Weapons: A

All the Double Dragon staples are here.  From bats, to whips, to knives and barrels, everything makes a return!  Although the Kali Sticks from DDA are missing, you can now drop weapons without going into a blocking stance the way it was required in DDA, which makes weapons a bit more fun.  For example, if you're wielding the nunchucks, you can hit your opponent twice, and before you deliver the final blow you can drop your weapon and use your Tae Kwon Do kicks for big damage (which you can't do with a weapon in your hand)!  You can also keep weapons throughout the entire stage.

My only gripe about the weapons is that they don't appear as often as they did in DDA, so you can't play around with them as much.

Controls and Moves: A+

Being on a gaming console with multiple buttons certainly helps this incarnation of DD.  The moves and controls are very similar to DDA, but now instead of having to press two buttons together to do crouch, headbutt or cyclone kick, you can simply push one button.  Of course, what makes any control scheme great is variety, and you can still crouch, etc., by pushing two buttons together if you want to (which is how I play).  There are also two buttons for jumping: the right shoulder button (GBA style), and one of the face buttons (SDD style).  The left shoulder button no longer blocks but instead drops your current weapon.

All the moves return from DDA sans two specific ones: the block counter and the mounted punches.  It's never good to lose moves, but in this case I feel like the developer got rid of them because they would slow down the action in this game and they wanted it to play very fast and furious, though this is just my observation.

The juggling aspect of this game really drives it forward.  While juggling was a component in DDA, this game takes this aspect even further as some of the moves that couldn't touch you in midair in DDA now can, thus allowing you to create amazing juggling combos.

For example, you can punch an enemy twice to stun him, walk up to grab him, give him two knees to the face, then do the pop-up kick (up + kick) and follow it with two headbutts, a dragon hook (punch while dashing), another headbutt, and finally a hyper knee.  But that's not to say that fundamentals don't count for anything anymore since you still need to have a good command over moves like the back elbow and hyper uppercut to progress through the game with any sort of success, especially on hard mode.

Modes: A+

OK, so there are only three modes in the game.  That includes One-Player Mode, Two Player Mode, and "Extra" Mode.  Now, I know with only three modes you're probably wondering why I gave the mode section an A+.  Well, for the Extra Mode, you get to play through the game as ANY of the enemies from the game!  That's right, if you want to be one of the "Agents," you can!  Want to lash your way through the game as Linda?  Go for it!  Heck, you can even use the Dragons as well and go through the game as Jimmy and Willy (complete with machine gun action!).

You unlock this mode after beating the regular game on any difficulty level.  Once Extra Mode is unlocked, you can select Billy, Jimmy, Williams or Roper to play with.  From there, every time you beat the game in Extra Mode you will unlock four more characters until there are only four bosses left to unlock.  Then you must beat the game once per boss to unlock each boss character.  The selectable enemies don't exactly get in-game endings, but you do get cool screenshots of the character you used doing things you wouldn't normally see (like a shirtless Willy shooting into the sky Rambo style).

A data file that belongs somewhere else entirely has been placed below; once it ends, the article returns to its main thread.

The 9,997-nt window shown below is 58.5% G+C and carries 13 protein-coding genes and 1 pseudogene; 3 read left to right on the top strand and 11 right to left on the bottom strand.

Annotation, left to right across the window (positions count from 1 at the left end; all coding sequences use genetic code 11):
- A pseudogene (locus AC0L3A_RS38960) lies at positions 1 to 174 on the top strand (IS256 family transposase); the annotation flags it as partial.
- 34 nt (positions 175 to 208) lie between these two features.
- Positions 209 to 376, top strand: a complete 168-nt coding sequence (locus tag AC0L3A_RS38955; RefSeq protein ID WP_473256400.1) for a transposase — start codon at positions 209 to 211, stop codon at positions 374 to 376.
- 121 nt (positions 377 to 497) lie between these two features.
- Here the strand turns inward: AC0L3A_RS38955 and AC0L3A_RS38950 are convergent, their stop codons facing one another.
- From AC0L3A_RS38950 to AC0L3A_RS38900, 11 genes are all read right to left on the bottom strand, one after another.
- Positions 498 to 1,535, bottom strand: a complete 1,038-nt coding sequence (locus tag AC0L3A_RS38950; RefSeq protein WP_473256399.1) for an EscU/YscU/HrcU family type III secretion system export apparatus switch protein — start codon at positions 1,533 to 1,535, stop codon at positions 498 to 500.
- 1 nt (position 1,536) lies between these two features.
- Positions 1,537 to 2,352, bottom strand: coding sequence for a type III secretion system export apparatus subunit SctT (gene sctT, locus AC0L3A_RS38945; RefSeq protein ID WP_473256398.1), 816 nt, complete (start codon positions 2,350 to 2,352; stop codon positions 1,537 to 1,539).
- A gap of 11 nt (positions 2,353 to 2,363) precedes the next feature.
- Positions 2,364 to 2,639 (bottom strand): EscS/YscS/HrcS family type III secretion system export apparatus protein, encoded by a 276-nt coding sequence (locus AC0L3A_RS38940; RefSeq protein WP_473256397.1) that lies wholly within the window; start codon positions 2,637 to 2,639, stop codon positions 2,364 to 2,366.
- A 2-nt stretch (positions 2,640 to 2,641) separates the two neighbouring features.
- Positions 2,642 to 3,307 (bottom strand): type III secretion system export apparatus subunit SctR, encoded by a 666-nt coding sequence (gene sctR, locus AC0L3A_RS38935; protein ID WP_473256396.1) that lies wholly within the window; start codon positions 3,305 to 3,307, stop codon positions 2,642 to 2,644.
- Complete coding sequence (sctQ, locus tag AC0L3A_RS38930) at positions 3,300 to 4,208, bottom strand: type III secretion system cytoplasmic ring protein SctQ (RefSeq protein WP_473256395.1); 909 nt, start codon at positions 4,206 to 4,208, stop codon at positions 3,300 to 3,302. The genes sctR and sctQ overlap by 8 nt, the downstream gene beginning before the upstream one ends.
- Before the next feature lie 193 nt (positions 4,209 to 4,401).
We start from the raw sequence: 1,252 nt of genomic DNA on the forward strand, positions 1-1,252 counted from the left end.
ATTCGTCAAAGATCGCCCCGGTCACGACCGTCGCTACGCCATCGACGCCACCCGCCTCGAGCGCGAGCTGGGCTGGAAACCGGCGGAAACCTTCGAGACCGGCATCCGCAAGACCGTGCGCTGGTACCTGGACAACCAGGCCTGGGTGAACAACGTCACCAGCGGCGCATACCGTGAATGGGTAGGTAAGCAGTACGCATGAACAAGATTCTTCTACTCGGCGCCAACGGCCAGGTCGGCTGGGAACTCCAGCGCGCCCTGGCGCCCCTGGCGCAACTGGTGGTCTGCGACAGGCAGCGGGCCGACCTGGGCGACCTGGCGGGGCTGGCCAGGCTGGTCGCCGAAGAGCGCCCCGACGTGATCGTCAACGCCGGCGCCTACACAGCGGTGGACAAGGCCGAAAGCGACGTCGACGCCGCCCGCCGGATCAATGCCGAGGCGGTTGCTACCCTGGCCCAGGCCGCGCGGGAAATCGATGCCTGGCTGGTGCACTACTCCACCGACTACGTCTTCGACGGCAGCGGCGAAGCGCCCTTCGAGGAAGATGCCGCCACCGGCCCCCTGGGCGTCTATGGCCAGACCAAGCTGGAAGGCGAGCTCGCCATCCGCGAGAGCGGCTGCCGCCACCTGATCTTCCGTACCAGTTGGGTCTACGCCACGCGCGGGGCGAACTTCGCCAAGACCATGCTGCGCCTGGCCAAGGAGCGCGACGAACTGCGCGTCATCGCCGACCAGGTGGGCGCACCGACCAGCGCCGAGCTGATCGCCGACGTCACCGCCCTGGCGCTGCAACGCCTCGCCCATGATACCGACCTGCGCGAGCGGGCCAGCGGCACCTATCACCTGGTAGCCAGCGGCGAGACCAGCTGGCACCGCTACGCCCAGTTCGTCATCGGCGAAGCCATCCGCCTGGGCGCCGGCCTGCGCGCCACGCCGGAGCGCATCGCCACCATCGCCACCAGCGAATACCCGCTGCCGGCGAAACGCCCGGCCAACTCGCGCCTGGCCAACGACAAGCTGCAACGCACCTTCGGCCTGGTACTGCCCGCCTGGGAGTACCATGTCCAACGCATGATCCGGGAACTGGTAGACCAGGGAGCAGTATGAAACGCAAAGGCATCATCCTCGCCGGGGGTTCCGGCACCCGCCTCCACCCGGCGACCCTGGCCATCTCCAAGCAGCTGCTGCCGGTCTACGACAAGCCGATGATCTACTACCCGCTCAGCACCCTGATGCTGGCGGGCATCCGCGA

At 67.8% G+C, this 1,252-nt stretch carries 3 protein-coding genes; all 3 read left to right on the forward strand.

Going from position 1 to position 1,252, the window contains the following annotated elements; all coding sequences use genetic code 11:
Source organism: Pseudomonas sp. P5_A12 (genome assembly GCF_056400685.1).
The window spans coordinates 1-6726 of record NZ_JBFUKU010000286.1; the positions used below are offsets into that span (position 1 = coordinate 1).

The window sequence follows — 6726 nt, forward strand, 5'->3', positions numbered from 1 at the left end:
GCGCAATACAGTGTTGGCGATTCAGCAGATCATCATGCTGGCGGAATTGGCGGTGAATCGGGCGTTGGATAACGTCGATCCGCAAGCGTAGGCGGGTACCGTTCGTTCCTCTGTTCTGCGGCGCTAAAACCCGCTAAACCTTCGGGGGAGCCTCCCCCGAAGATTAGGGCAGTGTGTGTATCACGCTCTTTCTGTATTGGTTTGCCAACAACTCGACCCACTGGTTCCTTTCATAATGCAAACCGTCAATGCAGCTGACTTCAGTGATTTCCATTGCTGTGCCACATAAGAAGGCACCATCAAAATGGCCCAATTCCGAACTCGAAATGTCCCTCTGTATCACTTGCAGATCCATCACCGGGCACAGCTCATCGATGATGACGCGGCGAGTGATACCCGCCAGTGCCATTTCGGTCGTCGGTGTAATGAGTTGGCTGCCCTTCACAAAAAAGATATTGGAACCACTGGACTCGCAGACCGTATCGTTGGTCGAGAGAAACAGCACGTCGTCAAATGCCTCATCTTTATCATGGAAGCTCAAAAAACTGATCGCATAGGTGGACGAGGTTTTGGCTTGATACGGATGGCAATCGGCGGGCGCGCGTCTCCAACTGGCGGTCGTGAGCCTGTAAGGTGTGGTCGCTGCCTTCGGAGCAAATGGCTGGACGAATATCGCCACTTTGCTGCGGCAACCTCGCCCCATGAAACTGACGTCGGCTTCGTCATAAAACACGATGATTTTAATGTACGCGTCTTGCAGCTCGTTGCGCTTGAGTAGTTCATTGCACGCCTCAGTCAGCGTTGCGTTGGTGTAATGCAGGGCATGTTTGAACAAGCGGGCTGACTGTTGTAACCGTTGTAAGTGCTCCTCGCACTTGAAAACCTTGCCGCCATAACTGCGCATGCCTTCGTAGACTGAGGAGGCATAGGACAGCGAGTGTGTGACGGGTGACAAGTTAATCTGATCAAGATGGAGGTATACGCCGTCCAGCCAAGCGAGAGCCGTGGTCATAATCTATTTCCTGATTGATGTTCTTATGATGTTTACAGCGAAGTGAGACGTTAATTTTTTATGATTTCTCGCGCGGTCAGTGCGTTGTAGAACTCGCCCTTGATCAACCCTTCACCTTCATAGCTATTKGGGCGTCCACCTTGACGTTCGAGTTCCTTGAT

This mode alone almost makes it worth the hassle of tracking down this game!  A friend and I went through the game as Abobo and Willy, which was amazingly fun, especially when we were fighting our doppelgangers.  You can tell that the game wasn't designed with these additional characters in mind as they can't run and some in fact are a bit slower - getting past the moving wall and the spears in Willy's Hideout proved to be a little ridiculous.  But it's still an amazing mode and (with the exception of the new characters in DD 3) is definitely unlike anything seen in previous Double Dragon games!

Conclusion/Overall: A+

While it can be said that this game is a remix of Double Dragon Advance, I have to say the overall feel and focus on juggling makes DDZ a different enough game from DDA, such that it can stand on its own as an amazing title.  Brizo did a great job and it shows that they were also DD fans who put a lot of effort into the game.  The Extra mode is also an amazing feature that no other Double Dragon has ever had and it adds some replay value to the game.

With six medium-sized missions, some may think it's a bit short, but I think that's easily remedied by playing the game on the hard difficulty setting. The trademark two-player mode is also a plus since the handheld versions of DD make multiplayer difficult (as evidenced with DDA).  To put it simply, Double Dragon Zeebo just plain rocks.

Besides, when else are you going to be able to shoot up the streets as Machine Gun Willy?